The Power of Managing Boundaries with Borderline PD
It's important to manage boundaries in borderline personality disorder. I'm someone living with borderline personality disorder (BPD), and I've got a tendency to enmesh with my loved ones. Enmeshment in relationships refers to a dysfunctional pattern of relating where boundaries between individuals are unclear, and personal identities become blurred or fused together. In enmeshed relationships, individuals may have difficulty distinguishing their own thoughts, feelings, and needs from those of their partner or family member. In my case, my BPD causes me to fear rejection the closer I get to someone. The temptation to blend in and go with the flow just to secure acceptance is real. But here's where managing boundaries in BPD swoops in to save the day.
Setting Boundaries in Borderline with DEAR MAN
Setting boundaries is not about playing the bossy director in someone else's movie. Setting boundaries means communicating the subtle outline or map of your desires and deal breakers. One tool I've learned in dialectical behavior therapy (DBT) is DEAR MAN. DEAR MAN is an acronym to help individuals effectively communicate their needs, wants, and boundaries while maintaining healthy relationships and assertiveness.
Each letter in DEAR MAN represents a specific component of this communication strategy:1
D -- Describe: Start by describing the situation or the facts related to what you want to communicate. Stick to the observable and non-judgmental details to provide a clear picture of the issue.
E -- Express: Express your feelings and thoughts about the situation. Share your emotions honestly and openly, using "I" statements to take ownership of your feelings.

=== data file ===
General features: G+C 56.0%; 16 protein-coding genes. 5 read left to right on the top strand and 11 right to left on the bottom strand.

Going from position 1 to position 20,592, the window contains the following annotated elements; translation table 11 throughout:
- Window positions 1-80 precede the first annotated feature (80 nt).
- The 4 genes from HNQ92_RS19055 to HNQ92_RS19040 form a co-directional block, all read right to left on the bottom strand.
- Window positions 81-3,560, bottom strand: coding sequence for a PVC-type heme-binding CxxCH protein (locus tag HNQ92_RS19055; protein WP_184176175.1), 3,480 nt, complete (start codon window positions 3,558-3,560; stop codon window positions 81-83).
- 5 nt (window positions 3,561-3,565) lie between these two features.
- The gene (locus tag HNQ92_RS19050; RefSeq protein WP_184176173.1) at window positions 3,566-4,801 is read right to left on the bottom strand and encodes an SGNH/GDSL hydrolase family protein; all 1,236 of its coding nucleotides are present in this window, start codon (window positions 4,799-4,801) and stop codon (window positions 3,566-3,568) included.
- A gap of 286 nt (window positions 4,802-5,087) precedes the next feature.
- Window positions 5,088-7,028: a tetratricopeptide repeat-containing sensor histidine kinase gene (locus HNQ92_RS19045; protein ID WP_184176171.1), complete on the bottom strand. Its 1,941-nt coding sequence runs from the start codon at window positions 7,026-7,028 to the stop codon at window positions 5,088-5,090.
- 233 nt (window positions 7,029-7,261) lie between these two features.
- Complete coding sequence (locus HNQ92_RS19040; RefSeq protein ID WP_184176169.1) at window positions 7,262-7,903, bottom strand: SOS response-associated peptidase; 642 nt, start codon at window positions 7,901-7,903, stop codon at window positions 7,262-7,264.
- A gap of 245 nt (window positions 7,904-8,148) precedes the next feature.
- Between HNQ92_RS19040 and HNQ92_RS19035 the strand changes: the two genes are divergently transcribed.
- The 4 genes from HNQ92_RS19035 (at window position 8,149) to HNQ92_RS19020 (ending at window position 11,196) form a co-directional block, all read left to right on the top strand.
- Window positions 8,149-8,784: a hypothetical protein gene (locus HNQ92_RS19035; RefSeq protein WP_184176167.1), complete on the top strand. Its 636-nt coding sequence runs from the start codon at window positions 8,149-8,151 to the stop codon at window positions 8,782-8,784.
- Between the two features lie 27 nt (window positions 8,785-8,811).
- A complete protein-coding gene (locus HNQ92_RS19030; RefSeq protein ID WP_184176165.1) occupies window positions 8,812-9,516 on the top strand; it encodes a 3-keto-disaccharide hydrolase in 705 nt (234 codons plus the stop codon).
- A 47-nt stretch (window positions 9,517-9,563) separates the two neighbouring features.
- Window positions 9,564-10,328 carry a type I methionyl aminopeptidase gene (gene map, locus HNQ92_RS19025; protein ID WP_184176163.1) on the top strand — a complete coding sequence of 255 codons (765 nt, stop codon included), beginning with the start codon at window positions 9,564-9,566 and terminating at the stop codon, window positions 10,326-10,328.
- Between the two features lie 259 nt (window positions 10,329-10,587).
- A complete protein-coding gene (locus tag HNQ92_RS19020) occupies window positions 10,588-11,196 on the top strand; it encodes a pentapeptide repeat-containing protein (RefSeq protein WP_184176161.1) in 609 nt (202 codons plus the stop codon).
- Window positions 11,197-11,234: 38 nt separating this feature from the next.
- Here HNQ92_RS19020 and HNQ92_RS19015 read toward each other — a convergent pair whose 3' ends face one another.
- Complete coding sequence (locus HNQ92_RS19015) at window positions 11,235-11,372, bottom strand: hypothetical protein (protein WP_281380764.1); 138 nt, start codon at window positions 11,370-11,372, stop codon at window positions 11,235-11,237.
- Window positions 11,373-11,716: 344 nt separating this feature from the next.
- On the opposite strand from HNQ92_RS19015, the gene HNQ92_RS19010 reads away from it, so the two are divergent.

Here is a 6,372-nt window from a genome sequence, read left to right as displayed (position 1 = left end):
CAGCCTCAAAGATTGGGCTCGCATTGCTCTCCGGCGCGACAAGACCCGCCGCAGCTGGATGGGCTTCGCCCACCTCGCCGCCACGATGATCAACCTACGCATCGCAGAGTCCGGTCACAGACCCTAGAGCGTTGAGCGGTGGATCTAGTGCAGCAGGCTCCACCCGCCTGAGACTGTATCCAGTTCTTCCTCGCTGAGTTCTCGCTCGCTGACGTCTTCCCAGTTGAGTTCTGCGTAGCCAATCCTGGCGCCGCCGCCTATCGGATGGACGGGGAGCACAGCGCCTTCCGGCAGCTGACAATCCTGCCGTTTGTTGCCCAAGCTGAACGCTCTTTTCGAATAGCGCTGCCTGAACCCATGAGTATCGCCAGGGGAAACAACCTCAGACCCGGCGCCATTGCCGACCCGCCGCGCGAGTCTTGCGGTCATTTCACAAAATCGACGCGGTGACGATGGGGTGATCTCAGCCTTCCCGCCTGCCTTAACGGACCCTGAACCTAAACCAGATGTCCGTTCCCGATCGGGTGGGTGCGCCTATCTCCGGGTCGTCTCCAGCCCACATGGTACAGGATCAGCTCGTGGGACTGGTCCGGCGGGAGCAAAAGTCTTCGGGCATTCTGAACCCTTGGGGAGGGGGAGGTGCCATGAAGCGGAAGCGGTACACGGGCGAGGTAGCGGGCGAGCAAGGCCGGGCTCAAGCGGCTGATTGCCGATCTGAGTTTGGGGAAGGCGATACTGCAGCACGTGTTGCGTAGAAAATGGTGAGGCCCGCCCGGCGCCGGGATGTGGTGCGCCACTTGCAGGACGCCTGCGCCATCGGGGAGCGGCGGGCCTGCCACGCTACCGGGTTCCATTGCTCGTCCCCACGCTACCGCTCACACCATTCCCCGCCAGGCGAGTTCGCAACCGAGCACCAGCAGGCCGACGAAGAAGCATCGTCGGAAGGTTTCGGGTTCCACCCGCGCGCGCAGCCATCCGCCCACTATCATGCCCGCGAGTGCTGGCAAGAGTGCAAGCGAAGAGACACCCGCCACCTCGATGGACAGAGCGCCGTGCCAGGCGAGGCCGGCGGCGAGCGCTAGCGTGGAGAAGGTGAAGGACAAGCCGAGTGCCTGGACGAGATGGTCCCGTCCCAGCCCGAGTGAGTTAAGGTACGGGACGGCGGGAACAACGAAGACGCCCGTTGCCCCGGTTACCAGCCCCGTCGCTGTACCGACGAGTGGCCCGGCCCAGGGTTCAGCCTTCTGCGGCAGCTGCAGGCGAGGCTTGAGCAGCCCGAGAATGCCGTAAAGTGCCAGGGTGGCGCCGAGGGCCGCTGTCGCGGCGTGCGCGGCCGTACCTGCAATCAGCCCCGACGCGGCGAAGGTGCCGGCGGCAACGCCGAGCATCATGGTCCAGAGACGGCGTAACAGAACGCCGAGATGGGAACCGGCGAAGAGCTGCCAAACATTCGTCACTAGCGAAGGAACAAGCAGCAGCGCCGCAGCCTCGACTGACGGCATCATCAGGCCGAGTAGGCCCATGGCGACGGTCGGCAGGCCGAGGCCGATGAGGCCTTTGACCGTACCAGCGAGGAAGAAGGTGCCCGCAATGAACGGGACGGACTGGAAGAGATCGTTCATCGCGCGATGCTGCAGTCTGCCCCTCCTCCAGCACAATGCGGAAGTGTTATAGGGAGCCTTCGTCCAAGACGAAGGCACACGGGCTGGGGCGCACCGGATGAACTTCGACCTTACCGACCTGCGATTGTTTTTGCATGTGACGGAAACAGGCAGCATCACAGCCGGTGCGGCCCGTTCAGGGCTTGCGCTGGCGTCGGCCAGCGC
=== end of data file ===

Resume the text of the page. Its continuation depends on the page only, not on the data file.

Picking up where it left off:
A -- Assert: Assert yourself by stating what you want or need. Be clear and specific about your request, avoiding vague or indirect language.
R -- Reinforce: Reinforce your position by explaining the positive consequences or benefits of your request being met. Highlight how it can be a win-win situation for both parties involved.
M -- Mindful: Be mindful of the other person's perspectives and emotions. Consider their feelings and potential objections, and try to validate their viewpoint, even if you disagree.
A -- Appear confident: Maintain a confident and composed demeanor while communicating. Use assertive body language and tone to convey your message effectively.
N -- Negotiate: Be open to negotiation and compromise. Show a willingness to work together to find a solution that meets both your needs.
Boundary Management with Borderline Personality Disorder
It's been years since I completed DBT, and I still use DEAR MAN to this day. I've learned it's better to embrace the discomfort of setting boundaries than weather the emotional whiplash and pent-up resentment that come with pretending I'm okay. This tool is like a lighthouse, guiding my ship safely through the rocky waters of enmeshment. These days, I prefer steering clear of the drama and keeping my ship sailing smoothly. These days, I manage my boundaries even with BPD.
- Myhr G. Book Review: Changing Behavior in DBT: Problem Solving in Action. The Canadian Journal of Psychiatry. Published online October 25, 2016. doi:10.1177/0706743716676753
Mae, K. (2023, October 3). The Power of Managing Boundaries with Borderline PD, HealthyPlace. Retrieved on 2024, February 29 from https://www.healthyplace.com/blogs/borderline/2023/10/the-power-of-managing-boundaries-with-borderline-pd